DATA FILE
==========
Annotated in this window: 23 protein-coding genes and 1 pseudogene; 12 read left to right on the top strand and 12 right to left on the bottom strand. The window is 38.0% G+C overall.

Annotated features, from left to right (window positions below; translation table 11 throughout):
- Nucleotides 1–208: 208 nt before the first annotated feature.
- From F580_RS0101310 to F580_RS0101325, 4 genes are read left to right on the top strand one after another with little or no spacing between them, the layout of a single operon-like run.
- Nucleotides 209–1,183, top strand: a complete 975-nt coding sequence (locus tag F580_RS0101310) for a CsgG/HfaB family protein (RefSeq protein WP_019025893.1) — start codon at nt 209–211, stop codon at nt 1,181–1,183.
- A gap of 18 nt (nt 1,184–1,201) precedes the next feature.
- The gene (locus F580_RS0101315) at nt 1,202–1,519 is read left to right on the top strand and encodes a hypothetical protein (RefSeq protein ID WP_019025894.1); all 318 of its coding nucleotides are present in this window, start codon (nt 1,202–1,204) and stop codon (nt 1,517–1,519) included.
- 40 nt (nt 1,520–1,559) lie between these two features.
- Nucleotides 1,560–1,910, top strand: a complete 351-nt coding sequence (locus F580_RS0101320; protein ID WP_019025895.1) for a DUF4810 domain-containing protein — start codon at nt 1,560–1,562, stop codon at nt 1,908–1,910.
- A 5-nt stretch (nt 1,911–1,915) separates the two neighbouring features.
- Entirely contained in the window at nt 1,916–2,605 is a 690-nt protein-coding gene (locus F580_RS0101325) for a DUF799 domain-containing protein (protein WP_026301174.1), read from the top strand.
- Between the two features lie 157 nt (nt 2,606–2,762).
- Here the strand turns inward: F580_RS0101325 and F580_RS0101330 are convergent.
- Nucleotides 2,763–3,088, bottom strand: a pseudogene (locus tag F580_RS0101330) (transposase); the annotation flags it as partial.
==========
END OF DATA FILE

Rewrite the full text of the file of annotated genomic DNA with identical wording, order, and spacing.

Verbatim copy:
Annotated in this window: 23 protein-coding genes and 1 pseudogene; 12 read left to right on the top strand and 12 right to left on the bottom strand. The window is 38.0% G+C overall.

Annotated features, from left to right (window positions below; translation table 11 throughout):
- Nucleotides 1–208: 208 nt before the first annotated feature.
- From F580_RS0101310 to F580_RS0101325, 4 genes are read left to right on the top strand one after another with little or no spacing between them, the layout of a single operon-like run.
- Nucleotides 209–1,183, top strand: a complete 975-nt coding sequence (locus tag F580_RS0101310) for a CsgG/HfaB family protein (RefSeq protein WP_019025893.1) — start codon at nt 209–211, stop codon at nt 1,181–1,183.
- A gap of 18 nt (nt 1,184–1,201) precedes the next feature.
- The gene (locus F580_RS0101315) at nt 1,202–1,519 is read left to right on the top strand and encodes a hypothetical protein (RefSeq protein ID WP_019025894.1); all 318 of its coding nucleotides are present in this window, start codon (nt 1,202–1,204) and stop codon (nt 1,517–1,519) included.
- 40 nt (nt 1,520–1,559) lie between these two features.
- Nucleotides 1,560–1,910, top strand: a complete 351-nt coding sequence (locus F580_RS0101320; protein ID WP_019025895.1) for a DUF4810 domain-containing protein — start codon at nt 1,560–1,562, stop codon at nt 1,908–1,910.
- A 5-nt stretch (nt 1,911–1,915) separates the two neighbouring features.
- Entirely contained in the window at nt 1,916–2,605 is a 690-nt protein-coding gene (locus F580_RS0101325) for a DUF799 domain-containing protein (protein WP_026301174.1), read from the top strand.
- Between the two features lie 157 nt (nt 2,606–2,762).
- Here the strand turns inward: F580_RS0101325 and F580_RS0101330 are convergent.
- Nucleotides 2,763–3,088, bottom strand: a pseudogene (locus tag F580_RS0101330) (transposase); the annotation flags it as partial.